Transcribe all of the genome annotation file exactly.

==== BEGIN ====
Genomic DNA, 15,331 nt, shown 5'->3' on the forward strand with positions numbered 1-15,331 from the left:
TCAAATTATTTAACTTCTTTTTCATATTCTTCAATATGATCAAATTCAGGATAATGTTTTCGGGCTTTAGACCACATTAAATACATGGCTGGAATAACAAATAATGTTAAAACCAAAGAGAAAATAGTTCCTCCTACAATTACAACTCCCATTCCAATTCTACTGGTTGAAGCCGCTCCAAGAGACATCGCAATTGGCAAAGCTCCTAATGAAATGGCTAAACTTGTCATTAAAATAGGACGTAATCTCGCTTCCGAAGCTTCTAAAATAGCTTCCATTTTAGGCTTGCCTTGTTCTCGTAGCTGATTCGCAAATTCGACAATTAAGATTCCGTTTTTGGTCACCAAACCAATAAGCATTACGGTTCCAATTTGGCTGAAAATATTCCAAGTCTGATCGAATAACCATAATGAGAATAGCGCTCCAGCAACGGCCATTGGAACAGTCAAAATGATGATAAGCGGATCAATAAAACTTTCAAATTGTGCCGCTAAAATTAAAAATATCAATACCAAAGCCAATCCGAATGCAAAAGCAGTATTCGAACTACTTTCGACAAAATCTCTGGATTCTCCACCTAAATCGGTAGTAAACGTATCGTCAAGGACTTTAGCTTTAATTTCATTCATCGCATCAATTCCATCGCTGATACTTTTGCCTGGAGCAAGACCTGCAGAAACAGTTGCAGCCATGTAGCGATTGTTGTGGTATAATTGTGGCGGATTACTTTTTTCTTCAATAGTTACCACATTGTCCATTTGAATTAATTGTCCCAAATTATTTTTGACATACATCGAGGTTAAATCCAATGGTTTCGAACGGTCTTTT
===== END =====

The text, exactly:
Genomic DNA, 15,331 nt, shown 5'->3' on the forward strand with positions numbered 1-15,331 from the left:
TCAAATTATTTAACTTCTTTTTCATATTCTTCAATATGATCAAATTCAGGATAATGTTTTCGGGCTTTAGACCACATTAAATACATGGCTGGAATAACAAATAATGTTAAAACCAAAGAGAAAATAGTTCCTCCTACAATTACAACTCCCATTCCAATTCTACTGGTTGAAGCCGCTCCAAGAGACATCGCAATTGGCAAAGCTCCTAATGAAATGGCTAAACTTGTCATTAAAATAGGACGTAATCTCGCTTCCGAAGCTTCTAAAATAGCTTCCATTTTAGGCTTGCCTTGTTCTCGTAGCTGATTCGCAAATTCGACAATTAAGATTCCGTTTTTGGTCACCAAACCAATAAGCATTACGGTTCCAATTTGGCTGAAAATATTCCAAGTCTGATCGAATAACCATAATGAGAATAGCGCTCCAGCAACGGCCATTGGAACAGTCAAAATGATGATAAGCGGATCAATAAAACTTTCAAATTGTGCCGCTAAAATTAAAAATATCAATACCAAAGCCAATCCGAATGCAAAAGCAGTATTCGAACTACTTTCGACAAAATCTCTGGATTCTCCACCTAAATCGGTAGTAAACGTATCGTCAAGGACTTTAGCTTTAATTTCATTCATCGCATCAATTCCATCGCTGATACTTTTGCCTGGAGCAAGACCTGCAGAAACAGTTGCAGCCATGTAGCGATTGTTGTGGTATAATTGTGGCGGATTACTTTTTTCTTCAATAGTTACCACATTGTCCATTTGAATTAATTGTCCCAAATTATTTTTGACATACATCGAGGTTAAATCCAATGGTTTCGAACGGTCTTTT